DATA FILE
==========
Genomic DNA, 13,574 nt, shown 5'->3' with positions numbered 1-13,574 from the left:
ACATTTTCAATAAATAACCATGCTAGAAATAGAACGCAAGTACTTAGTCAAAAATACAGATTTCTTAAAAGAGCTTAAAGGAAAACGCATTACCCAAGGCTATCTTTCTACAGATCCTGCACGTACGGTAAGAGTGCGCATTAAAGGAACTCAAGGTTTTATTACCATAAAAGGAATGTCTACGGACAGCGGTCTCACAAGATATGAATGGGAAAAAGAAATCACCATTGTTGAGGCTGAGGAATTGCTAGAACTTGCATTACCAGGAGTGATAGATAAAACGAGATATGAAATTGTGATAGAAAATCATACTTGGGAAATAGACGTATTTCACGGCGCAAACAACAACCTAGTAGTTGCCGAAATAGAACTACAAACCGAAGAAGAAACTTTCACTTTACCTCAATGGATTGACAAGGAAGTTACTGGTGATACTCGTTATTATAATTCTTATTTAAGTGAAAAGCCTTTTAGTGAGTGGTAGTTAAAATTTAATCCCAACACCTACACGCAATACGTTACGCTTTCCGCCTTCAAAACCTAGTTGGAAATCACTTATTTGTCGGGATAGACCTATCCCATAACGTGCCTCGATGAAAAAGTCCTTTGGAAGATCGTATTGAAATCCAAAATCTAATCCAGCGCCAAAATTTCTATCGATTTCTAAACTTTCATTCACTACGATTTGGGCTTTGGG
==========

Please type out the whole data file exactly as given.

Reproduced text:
Genomic DNA, 13,574 nt, shown 5'->3' with positions numbered 1-13,574 from the left:
ACATTTTCAATAAATAACCATGCTAGAAATAGAACGCAAGTACTTAGTCAAAAATACAGATTTCTTAAAAGAGCTTAAAGGAAAACGCATTACCCAAGGCTATCTTTCTACAGATCCTGCACGTACGGTAAGAGTGCGCATTAAAGGAACTCAAGGTTTTATTACCATAAAAGGAATGTCTACGGACAGCGGTCTCACAAGATATGAATGGGAAAAAGAAATCACCATTGTTGAGGCTGAGGAATTGCTAGAACTTGCATTACCAGGAGTGATAGATAAAACGAGATATGAAATTGTGATAGAAAATCATACTTGGGAAATAGACGTATTTCACGGCGCAAACAACAACCTAGTAGTTGCCGAAATAGAACTACAAACCGAAGAAGAAACTTTCACTTTACCTCAATGGATTGACAAGGAAGTTACTGGTGATACTCGTTATTATAATTCTTATTTAAGTGAAAAGCCTTTTAGTGAGTGGTAGTTAAAATTTAATCCCAACACCTACACGCAATACGTTACGCTTTCCGCCTTCAAAACCTAGTTGGAAATCACTTATTTGTCGGGATAGACCTATCCCATAACGTGCCTCGATGAAAAAGTCCTTTGGAAGATCGTATTGAAATCCAAAATCTAATCCAGCGCCAAAATTTCTATCGATTTCTAAACTTTCATTCACTACGATTTGGGCTTTGGG